A D.C. mother is questioning the whereabouts of her child’s school bus after it apparently got lost before dropping her daughter off at school two-and-a-half hours late.
What should’ve been a normal day for Asha Gillus, mother of 6-year-old Channing, turned into a nightmare when she learned her daughter hadn’t made it to school on time.
“[Extended school year learning] starts at 9 a.m. At 10 a.m., I text Channing’s teacher just to say, ‘Hey, what time did Channing get to school?’ And her response was, ‘Channing’s not here,’” Gillus told NBC Washington.
Channing was attending summer learning at Janney Elementary in Tenleytown. No one could tell the mother where Channing was.
“I start calling people, texting people, emailing the director of transportation of [the Office of the State Superintendent of Education] in all caps ‘WHERE IS CHANNING?’ calling the school,” Gillus recalled.
Gillus didn’t want to leave her Shepard Park home in case her daughter was brought back there.
“It was a fear, something I still deal with every day because I still have no answers,” she said.
According to NBC, two-and-a-half hours after she was picked up, Channing was finally dropped off at school. She missed breakfast and three important sessions, which her mother said are “critical for development because she has Down Syndrome and she is in a special education program.”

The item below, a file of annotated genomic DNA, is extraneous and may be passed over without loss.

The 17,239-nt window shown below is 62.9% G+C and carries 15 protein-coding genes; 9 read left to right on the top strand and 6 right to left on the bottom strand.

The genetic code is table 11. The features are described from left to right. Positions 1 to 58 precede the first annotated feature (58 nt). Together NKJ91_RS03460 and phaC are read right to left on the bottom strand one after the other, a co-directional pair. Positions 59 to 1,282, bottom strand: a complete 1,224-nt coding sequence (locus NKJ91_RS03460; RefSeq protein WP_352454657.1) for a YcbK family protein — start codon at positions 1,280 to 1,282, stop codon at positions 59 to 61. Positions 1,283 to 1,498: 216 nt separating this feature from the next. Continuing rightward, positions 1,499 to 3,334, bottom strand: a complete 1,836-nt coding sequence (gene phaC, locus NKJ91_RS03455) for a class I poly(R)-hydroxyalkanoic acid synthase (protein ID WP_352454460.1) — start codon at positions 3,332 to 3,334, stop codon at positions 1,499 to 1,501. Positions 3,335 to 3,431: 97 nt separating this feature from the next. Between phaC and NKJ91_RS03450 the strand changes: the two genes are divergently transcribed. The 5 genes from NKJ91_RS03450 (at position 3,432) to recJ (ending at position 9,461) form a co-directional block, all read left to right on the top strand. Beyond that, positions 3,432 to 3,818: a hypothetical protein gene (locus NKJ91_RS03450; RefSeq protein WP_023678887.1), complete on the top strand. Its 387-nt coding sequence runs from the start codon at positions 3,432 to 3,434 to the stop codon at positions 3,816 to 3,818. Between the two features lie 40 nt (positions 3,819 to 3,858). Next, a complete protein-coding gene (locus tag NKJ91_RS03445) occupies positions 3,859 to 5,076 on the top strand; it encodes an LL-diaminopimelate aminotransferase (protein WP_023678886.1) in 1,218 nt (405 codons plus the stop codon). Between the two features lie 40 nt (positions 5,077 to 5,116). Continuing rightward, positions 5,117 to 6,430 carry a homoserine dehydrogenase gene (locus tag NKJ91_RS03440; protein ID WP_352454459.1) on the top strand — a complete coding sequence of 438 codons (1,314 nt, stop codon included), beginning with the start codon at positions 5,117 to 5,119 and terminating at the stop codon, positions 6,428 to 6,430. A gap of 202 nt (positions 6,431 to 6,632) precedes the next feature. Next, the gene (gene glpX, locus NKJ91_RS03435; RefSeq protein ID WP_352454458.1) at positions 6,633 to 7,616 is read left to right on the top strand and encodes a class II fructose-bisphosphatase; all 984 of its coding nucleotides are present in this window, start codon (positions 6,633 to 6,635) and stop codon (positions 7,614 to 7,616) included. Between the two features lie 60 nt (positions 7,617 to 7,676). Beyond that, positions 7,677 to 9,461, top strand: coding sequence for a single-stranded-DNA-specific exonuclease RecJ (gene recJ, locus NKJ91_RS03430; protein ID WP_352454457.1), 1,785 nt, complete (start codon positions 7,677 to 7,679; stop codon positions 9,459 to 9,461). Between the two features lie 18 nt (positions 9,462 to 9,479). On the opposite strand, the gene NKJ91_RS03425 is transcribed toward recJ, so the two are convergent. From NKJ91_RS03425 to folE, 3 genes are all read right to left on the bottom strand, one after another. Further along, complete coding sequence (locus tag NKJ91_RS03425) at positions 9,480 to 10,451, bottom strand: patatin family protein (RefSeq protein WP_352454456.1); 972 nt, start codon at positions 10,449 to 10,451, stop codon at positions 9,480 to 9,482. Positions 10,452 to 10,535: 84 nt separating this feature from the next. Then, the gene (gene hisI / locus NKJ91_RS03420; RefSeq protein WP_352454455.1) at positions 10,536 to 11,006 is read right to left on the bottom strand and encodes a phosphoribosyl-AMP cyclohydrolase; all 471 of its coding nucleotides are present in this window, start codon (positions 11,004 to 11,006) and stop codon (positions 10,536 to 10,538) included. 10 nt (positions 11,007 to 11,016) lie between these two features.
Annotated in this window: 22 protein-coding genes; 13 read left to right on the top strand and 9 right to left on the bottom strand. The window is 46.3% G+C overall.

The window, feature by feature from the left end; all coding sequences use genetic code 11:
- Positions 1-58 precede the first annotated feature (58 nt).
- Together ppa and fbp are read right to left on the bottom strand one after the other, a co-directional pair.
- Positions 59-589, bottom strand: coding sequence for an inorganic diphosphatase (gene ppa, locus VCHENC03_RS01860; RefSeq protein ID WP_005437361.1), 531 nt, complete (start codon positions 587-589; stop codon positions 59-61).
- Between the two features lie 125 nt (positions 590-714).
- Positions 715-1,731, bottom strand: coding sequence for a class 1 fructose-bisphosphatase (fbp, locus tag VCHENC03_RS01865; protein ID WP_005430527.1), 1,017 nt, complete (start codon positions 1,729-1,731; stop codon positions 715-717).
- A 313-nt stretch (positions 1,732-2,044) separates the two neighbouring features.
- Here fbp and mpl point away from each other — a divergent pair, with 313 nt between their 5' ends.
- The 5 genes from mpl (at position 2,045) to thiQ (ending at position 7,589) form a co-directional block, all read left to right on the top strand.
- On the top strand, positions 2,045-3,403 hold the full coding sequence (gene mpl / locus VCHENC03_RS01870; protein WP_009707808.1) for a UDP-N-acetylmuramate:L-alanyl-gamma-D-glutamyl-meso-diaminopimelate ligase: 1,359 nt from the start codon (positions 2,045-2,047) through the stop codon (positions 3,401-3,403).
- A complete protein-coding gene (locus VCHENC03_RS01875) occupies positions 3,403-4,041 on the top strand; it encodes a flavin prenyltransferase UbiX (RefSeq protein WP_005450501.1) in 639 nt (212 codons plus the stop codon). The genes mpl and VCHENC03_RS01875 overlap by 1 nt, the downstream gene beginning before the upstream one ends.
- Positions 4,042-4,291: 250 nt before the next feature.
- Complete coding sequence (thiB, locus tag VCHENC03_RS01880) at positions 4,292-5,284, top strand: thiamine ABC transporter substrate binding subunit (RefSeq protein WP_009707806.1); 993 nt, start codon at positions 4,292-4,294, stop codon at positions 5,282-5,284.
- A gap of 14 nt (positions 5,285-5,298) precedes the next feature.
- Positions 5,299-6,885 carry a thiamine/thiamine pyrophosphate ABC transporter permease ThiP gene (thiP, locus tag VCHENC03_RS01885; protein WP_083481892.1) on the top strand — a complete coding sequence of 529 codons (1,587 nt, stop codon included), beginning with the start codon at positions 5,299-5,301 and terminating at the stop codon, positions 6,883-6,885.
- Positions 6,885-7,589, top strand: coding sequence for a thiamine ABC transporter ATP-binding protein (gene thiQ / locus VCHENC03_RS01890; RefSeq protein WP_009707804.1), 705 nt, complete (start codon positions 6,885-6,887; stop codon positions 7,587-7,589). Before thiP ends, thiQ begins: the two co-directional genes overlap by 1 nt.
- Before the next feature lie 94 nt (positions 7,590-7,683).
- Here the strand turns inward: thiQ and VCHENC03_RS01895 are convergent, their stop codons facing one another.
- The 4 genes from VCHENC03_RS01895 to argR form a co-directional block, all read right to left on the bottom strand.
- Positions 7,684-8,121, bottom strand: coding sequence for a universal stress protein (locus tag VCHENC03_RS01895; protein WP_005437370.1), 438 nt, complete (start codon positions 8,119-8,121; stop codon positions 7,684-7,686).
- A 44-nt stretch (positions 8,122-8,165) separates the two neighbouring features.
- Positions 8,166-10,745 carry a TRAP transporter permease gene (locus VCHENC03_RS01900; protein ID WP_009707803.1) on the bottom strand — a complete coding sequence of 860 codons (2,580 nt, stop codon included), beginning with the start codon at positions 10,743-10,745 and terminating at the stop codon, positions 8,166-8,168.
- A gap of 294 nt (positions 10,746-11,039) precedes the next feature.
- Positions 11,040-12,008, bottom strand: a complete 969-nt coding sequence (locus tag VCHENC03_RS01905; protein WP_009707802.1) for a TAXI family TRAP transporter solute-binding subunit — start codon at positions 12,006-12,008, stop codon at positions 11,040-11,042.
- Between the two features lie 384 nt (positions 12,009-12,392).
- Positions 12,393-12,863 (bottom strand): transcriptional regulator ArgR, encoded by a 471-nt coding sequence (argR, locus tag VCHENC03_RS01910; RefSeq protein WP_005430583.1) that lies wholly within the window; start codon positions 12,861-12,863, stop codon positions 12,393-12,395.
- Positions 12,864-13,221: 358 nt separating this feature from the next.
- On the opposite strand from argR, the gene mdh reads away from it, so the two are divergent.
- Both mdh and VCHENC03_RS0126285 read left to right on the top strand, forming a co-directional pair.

Both new to the route, the driver and attendant, had gotten lost despite the onboard GPS. Gillus sought out more answers but had trouble finding information.
“I asked for the camera footage,” she said. “Apparently, there are cameras on the buses that are not operational.”
The next day, Channing was taken to school by a private transportation contractor that included a driver and attendant.
To Gillus’s dismay, something went wrong with her daughter’s drop-off again.
“I get a call from Channing’s former daycare center, that is down the street from her school, saying something happened,” Gillus said. “So they took Channing to the wrong building.”
The Office of the State Superintendent of Education has pledged to work with Gillus and her family to resolve the problem and prevent it from happening again. Gillus says she does not feel comforted and wants answers about where her child’s bus disappeared for two and a half hours.
“I found this out by happenstance. I cannot imagine the things that we do not know,” she said.